A separate study published in the journal Pediatrics this week estimates an obese child will incur anywhere from $12,000 to $19,000 in additional medical costs throughout his or her lifetime compared to a normal weight child.

Image: Blocks spelling “Obese,” via Shutterstock

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Early Childhood Hardships Can Lead to Lifelong Health Implications

Monday, March 31st, 2014

Piggy BankA study 42 years in the making found more than it was searching for, data reveals. Researchers set out to record the cognitive abilities of low-income children starting from infancy. One group was given full-time day care, meals, and stimulating activities while the other group was given nothing besides baby formula. And while the study organizers were expecting to connect children’s intellect with financial hardships (which they did), they also observed a relationship between those hardships and the overall health of the kids as they entered adulthood. More from The New York Times:

In 1972, researchers in North Carolina started following two groups of babies from poor families. In the first group, the children were given full-time day care up to age 5 that included most of their daily meals, talking, games and other stimulating activities. The other group, aside from baby formula, got nothing. The scientists were testing whether the special treatment would lead to better cognitive abilities in the long run.

Forty-two years later, the researchers found something that they had not expected to see: The group that got care was far healthier, with sharply lower rates of high blood pressure and obesity, and higher levels of so-called good cholesterol.

The study, which was published in the journal Science on Thursday, is part of a growing body of scientific evidence that hardship in early childhood has lifelong health implications. But it goes further than outlining the problem, offering evidence that a particular policy might prevent it.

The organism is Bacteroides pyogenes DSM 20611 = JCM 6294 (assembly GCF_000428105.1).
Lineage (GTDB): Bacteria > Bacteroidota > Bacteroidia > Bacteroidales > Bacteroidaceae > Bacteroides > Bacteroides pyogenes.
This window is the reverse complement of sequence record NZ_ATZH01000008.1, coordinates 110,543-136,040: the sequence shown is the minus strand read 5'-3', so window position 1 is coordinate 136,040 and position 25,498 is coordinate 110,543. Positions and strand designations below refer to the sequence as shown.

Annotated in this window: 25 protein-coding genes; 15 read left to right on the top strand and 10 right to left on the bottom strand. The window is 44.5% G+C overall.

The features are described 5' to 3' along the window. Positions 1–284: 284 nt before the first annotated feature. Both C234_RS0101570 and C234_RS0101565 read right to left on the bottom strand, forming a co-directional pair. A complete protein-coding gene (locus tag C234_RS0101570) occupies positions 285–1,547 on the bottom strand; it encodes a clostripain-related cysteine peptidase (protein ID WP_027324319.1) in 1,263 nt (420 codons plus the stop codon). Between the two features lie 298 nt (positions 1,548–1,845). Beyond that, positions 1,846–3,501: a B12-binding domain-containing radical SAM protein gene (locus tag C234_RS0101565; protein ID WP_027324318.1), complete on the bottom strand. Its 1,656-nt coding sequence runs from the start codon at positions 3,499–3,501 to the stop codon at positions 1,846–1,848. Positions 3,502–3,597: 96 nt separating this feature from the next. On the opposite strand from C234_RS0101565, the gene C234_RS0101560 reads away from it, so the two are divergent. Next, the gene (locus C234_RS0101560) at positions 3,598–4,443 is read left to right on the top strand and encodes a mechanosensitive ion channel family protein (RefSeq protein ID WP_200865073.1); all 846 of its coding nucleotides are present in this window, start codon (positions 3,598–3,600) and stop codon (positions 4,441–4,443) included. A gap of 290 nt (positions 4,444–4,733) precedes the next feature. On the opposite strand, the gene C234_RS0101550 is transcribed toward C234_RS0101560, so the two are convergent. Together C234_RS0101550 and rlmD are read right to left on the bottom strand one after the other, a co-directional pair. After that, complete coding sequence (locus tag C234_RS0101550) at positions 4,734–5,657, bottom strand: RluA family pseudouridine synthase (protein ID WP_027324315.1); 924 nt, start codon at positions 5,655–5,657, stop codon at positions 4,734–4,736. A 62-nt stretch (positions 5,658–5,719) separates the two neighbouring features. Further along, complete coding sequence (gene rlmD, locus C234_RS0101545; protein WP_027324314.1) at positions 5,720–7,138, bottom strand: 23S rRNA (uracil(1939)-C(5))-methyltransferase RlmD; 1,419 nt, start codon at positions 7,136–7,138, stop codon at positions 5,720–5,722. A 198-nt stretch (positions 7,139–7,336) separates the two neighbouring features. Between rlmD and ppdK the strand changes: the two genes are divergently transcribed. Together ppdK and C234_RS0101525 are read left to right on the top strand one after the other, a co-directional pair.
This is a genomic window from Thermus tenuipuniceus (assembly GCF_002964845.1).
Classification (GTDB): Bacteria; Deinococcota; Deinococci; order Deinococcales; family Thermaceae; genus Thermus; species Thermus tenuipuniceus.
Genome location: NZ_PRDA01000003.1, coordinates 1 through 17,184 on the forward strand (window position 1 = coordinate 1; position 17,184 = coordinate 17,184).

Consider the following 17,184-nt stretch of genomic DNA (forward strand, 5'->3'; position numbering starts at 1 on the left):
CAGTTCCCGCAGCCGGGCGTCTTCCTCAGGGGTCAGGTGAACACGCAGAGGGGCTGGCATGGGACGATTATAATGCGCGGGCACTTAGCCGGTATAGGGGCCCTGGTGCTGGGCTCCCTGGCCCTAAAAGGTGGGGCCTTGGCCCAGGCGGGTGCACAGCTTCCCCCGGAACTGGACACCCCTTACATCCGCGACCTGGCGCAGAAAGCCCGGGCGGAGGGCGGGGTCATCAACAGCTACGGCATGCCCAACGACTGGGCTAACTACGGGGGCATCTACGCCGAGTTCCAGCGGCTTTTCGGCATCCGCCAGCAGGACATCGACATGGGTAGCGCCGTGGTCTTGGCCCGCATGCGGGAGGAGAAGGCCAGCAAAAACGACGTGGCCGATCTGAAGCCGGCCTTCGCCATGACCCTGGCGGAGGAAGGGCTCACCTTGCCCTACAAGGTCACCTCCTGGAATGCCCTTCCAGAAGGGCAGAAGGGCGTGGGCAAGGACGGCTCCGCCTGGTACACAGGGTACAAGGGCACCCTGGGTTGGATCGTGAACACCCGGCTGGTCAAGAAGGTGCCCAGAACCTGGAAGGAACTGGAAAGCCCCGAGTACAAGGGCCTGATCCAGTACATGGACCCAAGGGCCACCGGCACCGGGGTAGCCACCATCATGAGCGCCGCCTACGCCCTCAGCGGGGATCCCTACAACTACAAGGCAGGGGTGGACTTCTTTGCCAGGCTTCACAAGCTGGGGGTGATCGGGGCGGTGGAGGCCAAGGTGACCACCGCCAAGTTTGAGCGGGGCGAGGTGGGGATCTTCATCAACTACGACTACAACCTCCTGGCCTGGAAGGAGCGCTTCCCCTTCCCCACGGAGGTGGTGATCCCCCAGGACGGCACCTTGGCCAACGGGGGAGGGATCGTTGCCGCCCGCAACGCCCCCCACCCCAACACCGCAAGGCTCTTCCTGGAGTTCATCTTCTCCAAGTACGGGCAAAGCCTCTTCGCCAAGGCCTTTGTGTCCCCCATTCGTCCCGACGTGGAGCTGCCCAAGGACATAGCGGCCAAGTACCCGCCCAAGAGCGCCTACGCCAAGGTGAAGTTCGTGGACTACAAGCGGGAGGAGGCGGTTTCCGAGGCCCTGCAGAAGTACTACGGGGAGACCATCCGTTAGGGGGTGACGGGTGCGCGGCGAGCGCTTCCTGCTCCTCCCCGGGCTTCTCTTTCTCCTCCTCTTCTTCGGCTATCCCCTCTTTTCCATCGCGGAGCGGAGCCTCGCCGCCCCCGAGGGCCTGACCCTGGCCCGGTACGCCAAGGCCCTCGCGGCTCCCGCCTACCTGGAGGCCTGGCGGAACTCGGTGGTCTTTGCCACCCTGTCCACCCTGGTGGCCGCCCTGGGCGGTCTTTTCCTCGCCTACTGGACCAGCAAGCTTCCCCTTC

“This tells us that adversity matters and it does affect adult health,” said James Heckman, a professor of economics at the University of Chicago who led the data analysis. “But it also shows us that we can do something about it, that poverty is not just a hopeless condition.”

The findings come amid a political push by the Obama administration for government-funded preschool for 4-year-olds. But a growing number of experts, Professor Heckman among them, say they believe that more effective public programs would start far earlier — in infancy, for example, because that is when many of the skills needed to take control of one’s life and become a successful adult are acquired.

The study in Science drew its data from the Carolina Abecedarian Project, in which about 100 infants from low-income families in North Carolina were followed from early infancy to their mid-30s. The project is well known in the world of social science because of its design: The infants were randomly assigned to one group or the other, allowing researchers to isolate the effects of the program. Such designs are the gold standard in medical research, but are rarely used in investigations that influence domestic social policy.

The researchers had already answered their original question about cognitive development: whether the treated children would, for example, be less likely to fail in school. The answer was yes. Over all, the participants’ abilities as infants were about the same, but by age 3 they had diverged. By age 30, those in the group given special care were four times as likely to have graduated from college.

“Forty years ago, it was all about cognition,” Professor Heckman said. “But it turned out that when you expand these capabilities — not only cognitive but social and emotional — one of the effects is better health. Nobody thought about that at the time.”…

What can you expect from your growing toddler? Take our Toddler Nutrition Quiz to find out!

How to Eat Healthy: Raising Nutrition-Smart Kids
How to Eat Healthy: Raising Nutrition-Smart Kids